With the pandemic, though, Tan predicts that the demand for these digital solutions – such as those enabling bank accounts to be opened remotely – will increase as banks become more conscious about cutting costs. With many bank branches shut, OneConnect has gotten “a lot of inquiries” on such solutions, Tan adds.

Targeting digital banks

New digital banks, many of which are looking to serve unbanked segments, have been more receptive to OneConnect’s solutions.

In March, the company became the technology partner of the Beyond consortium, which is gunning for a full digital banking license in Singapore. OneConnect will help the digital bank with its end-to-end technology stack if the consortium is granted the licence. The company plans to pursue similar partnerships in the region.

While OneConnect had initially considered applying for its own digital banking license in Singapore, there was some pushback from its clients in Malaysia. “It was a known thing that if you applied [for a license] in Singapore, you’d also apply in Malaysia. We would be deemed as a competitor to many of our clients,” Tan explains.

But it’s a different story in Hong Kong, where OneConnect runs its own virtual bank. Apart from boosting its presence in the Greater Bay Area, the soon-to-launch Ping An OneConnect Bank was also a chance for the company to test out its own technologies before selling them to its Southeast Asian clients.

These insights could prove crucial, given the parallels between Hong Kong and Singapore – both are major trade hubs where many import and export-focused small and medium-sized enterprises operate. The two cities are also home to a big underserved pool of foreign workers and expats and have a similar domestic market size.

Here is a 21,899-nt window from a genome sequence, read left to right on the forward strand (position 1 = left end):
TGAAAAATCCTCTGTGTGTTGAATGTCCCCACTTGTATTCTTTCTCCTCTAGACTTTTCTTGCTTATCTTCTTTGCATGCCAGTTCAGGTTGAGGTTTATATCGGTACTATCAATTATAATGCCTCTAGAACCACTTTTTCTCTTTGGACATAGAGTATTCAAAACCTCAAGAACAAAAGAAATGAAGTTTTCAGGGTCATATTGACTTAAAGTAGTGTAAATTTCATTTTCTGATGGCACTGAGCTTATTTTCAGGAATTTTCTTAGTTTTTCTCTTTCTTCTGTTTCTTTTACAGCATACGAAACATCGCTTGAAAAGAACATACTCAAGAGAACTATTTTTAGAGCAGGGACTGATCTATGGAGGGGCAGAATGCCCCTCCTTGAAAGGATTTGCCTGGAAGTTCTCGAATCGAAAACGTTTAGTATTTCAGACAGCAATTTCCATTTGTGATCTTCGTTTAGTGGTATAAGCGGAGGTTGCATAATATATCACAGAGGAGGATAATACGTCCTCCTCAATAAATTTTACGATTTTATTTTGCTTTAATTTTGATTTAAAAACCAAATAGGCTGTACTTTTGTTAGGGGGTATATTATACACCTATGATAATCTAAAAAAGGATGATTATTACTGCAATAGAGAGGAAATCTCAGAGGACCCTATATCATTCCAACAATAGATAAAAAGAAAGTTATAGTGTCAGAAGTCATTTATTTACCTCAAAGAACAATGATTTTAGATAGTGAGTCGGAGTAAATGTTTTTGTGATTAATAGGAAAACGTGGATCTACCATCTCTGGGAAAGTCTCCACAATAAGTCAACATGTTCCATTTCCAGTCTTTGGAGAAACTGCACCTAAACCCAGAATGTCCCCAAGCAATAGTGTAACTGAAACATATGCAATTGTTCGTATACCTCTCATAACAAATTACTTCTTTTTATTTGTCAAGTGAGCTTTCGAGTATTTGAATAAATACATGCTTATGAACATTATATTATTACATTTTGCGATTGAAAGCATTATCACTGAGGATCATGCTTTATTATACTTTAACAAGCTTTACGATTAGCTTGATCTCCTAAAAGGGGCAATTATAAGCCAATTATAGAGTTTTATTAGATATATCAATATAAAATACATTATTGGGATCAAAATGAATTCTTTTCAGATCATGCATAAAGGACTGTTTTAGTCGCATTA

Challenging times ahead

The combined impact of the pandemic and the earlier protests in Hong Kong has delayed the launch of Ping An OneConnect Bank in the city. But the outbreak’s effect has gone further than that.

OneConnect was planning to launch its localized insurance solutions in Southeast Asia on a broader scale this year, but that’s likely to roll out at a slower pace in the current economic slowdown. “The full impact on the top line – opening up a new revenue stream, potentially taking on some innovations to leapfrog [our] competitors – I foresee those will halt for the whole year,” Tan notes.

Despite a strong start in the first quarter of 2020, the company’s momentum has slowed, as financial institutions cut back IT spending.

But there’s a silver lining: The firm’s digital solutions might be exactly what incumbents need during this crisis.

With the Monetary Authority of Singapore delaying the results of successful digital bank applicants till the second half of this year, digital banking in the city-state will no doubt have a slower start.

Unlike incumbent banks, who’ve been around for a long time and are well-equipped to survive the downturn, “it’s going to be the first test of crisis for the new digital banks and fintech companies,” says Tan.